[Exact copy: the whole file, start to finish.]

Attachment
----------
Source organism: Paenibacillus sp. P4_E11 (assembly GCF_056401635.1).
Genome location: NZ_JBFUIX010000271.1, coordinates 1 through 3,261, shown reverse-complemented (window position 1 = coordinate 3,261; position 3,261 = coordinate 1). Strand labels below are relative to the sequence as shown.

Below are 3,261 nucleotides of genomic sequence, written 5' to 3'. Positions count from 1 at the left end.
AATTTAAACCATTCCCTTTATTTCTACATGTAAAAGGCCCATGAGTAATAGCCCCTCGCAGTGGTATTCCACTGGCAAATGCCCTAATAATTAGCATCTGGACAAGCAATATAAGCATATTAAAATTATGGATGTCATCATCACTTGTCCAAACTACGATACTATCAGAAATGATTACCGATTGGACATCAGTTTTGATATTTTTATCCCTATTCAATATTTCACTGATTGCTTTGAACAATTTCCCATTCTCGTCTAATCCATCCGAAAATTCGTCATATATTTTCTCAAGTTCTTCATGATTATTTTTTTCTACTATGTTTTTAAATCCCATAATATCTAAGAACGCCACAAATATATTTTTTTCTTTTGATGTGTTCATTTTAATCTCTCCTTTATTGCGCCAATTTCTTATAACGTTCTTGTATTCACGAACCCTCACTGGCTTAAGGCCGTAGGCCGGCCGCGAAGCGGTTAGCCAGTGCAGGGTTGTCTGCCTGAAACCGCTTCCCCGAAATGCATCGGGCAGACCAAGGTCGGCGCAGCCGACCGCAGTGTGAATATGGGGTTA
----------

Source organism: Paenibacillus sp. P4_E11 (assembly GCF_056401635.1).
Genome location: NZ_JBFUIX010000271.1, coordinates 1 through 3,261, shown reverse-complemented (window position 1 = coordinate 3,261; position 3,261 = coordinate 1). Strand labels below are relative to the sequence as shown.

Below are 3,261 nucleotides of genomic sequence, written 5' to 3'. Positions count from 1 at the left end.
AATTTAAACCATTCCCTTTATTTCTACATGTAAAAGGCCCATGAGTAATAGCCCCTCGCAGTGGTATTCCACTGGCAAATGCCCTAATAATTAGCATCTGGACAAGCAATATAAGCATATTAAAATTATGGATGTCATCATCACTTGTCCAAACTACGATACTATCAGAAATGATTACCGATTGGACATCAGTTTTGATATTTTTATCCCTATTCAATATTTCACTGATTGCTTTGAACAATTTCCCATTCTCGTCTAATCCATCCGAAAATTCGTCATATATTTTCTCAAGTTCTTCATGATTATTTTTTTCTACTATGTTTTTAAATCCCATAATATCTAAGAACGCCACAAATATATTTTTTTCTTTTGATGTGTTCATTTTAATCTCTCCTTTATTGCGCCAATTTCTTATAACGTTCTTGTATTCACGAACCCTCACTGGCTTAAGGCCGTAGGCCGGCCGCGAAGCGGTTAGCCAGTGCAGGGTTGTCTGCCTGAAACCGCTTCCCCGAAATGCATCGGGCAGACCAAGGTCGGCGCAGCCGACCGCAGTGTGAATATGGGGTTA